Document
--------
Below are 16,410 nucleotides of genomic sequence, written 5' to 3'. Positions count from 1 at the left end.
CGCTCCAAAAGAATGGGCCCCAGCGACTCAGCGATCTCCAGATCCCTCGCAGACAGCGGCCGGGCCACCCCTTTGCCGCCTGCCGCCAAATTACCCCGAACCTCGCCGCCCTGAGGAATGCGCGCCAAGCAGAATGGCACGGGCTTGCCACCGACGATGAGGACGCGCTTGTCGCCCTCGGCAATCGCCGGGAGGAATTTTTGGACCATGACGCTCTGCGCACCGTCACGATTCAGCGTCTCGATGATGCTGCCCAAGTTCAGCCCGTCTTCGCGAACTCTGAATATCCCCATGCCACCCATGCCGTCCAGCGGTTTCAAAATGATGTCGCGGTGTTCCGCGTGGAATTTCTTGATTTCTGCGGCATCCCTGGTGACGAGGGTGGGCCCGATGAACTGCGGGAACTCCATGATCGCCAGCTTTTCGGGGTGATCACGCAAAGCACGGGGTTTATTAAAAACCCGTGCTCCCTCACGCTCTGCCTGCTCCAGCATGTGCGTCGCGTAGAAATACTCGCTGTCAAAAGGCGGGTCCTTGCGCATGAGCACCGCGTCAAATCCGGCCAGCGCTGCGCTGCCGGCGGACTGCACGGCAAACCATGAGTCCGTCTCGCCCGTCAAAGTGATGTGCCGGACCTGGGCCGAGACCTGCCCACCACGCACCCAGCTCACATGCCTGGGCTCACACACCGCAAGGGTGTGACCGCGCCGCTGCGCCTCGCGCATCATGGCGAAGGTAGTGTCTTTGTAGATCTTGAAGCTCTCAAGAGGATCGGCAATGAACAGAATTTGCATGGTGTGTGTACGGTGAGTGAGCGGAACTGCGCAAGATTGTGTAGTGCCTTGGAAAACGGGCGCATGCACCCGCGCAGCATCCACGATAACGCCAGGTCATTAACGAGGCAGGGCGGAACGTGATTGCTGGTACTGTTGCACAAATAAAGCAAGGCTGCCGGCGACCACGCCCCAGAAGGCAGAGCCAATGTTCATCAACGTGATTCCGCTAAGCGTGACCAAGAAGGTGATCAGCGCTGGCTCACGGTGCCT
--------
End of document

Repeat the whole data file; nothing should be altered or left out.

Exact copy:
Below are 16,410 nucleotides of genomic sequence, written 5' to 3'. Positions count from 1 at the left end.
CGCTCCAAAAGAATGGGCCCCAGCGACTCAGCGATCTCCAGATCCCTCGCAGACAGCGGCCGGGCCACCCCTTTGCCGCCTGCCGCCAAATTACCCCGAACCTCGCCGCCCTGAGGAATGCGCGCCAAGCAGAATGGCACGGGCTTGCCACCGACGATGAGGACGCGCTTGTCGCCCTCGGCAATCGCCGGGAGGAATTTTTGGACCATGACGCTCTGCGCACCGTCACGATTCAGCGTCTCGATGATGCTGCCCAAGTTCAGCCCGTCTTCGCGAACTCTGAATATCCCCATGCCACCCATGCCGTCCAGCGGTTTCAAAATGATGTCGCGGTGTTCCGCGTGGAATTTCTTGATTTCTGCGGCATCCCTGGTGACGAGGGTGGGCCCGATGAACTGCGGGAACTCCATGATCGCCAGCTTTTCGGGGTGATCACGCAAAGCACGGGGTTTATTAAAAACCCGTGCTCCCTCACGCTCTGCCTGCTCCAGCATGTGCGTCGCGTAGAAATACTCGCTGTCAAAAGGCGGGTCCTTGCGCATGAGCACCGCGTCAAATCCGGCCAGCGCTGCGCTGCCGGCGGACTGCACGGCAAACCATGAGTCCGTCTCGCCCGTCAAAGTGATGTGCCGGACCTGGGCCGAGACCTGCCCACCACGCACCCAGCTCACATGCCTGGGCTCACACACCGCAAGGGTGTGACCGCGCCGCTGCGCCTCGCGCATCATGGCGAAGGTAGTGTCTTTGTAGATCTTGAAGCTCTCAAGAGGATCGGCAATGAACAGAATTTGCATGGTGTGTGTACGGTGAGTGAGCGGAACTGCGCAAGATTGTGTAGTGCCTTGGAAAACGGGCGCATGCACCCGCGCAGCATCCACGATAACGCCAGGTCATTAACGAGGCAGGGCGGAACGTGATTGCTGGTACTGTTGCACAAATAAAGCAAGGCTGCCGGCGACCACGCCCCAGAAGGCAGAGCCAATGTTCATCAACGTGATTCCGCTAAGCGTGACCAAGAAGGTGATCAGCGCTGGCTCACGGTGCCT